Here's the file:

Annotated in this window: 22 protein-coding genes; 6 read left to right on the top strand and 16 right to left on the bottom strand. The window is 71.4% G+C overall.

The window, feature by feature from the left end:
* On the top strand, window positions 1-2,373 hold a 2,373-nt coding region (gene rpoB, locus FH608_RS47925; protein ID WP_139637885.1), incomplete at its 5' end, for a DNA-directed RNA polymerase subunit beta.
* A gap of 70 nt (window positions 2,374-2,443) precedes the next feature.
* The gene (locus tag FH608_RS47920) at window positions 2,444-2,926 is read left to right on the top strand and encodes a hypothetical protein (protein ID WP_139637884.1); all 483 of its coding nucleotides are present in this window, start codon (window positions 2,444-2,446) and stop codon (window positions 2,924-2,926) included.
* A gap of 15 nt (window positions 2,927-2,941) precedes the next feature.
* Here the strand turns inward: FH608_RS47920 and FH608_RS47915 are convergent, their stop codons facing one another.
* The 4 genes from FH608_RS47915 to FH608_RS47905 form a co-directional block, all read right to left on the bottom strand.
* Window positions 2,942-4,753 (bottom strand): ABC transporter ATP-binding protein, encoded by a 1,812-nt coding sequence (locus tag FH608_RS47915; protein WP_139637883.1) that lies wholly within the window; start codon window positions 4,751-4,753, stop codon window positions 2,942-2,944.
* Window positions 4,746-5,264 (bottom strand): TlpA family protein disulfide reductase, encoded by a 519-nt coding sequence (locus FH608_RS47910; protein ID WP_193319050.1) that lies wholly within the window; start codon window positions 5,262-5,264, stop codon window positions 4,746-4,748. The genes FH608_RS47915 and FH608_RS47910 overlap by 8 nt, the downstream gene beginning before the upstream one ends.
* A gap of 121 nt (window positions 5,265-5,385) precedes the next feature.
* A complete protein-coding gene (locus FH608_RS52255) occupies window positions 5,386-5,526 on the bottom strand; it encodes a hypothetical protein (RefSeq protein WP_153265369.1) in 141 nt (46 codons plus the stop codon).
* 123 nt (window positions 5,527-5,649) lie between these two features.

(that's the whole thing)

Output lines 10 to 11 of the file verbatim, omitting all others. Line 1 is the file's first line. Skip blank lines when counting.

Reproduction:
* Window positions 4,746-5,264 (bottom strand): TlpA family protein disulfide reductase, encoded by a 519-nt coding sequence (locus FH608_RS47910; protein ID WP_193319050.1) that lies wholly within the window; start codon window positions 5,262-5,264, stop codon window positions 4,746-4,748. The genes FH608_RS47915 and FH608_RS47910 overlap by 8 nt, the downstream gene beginning before the upstream one ends.
* A gap of 121 nt (window positions 5,265-5,385) precedes the next feature.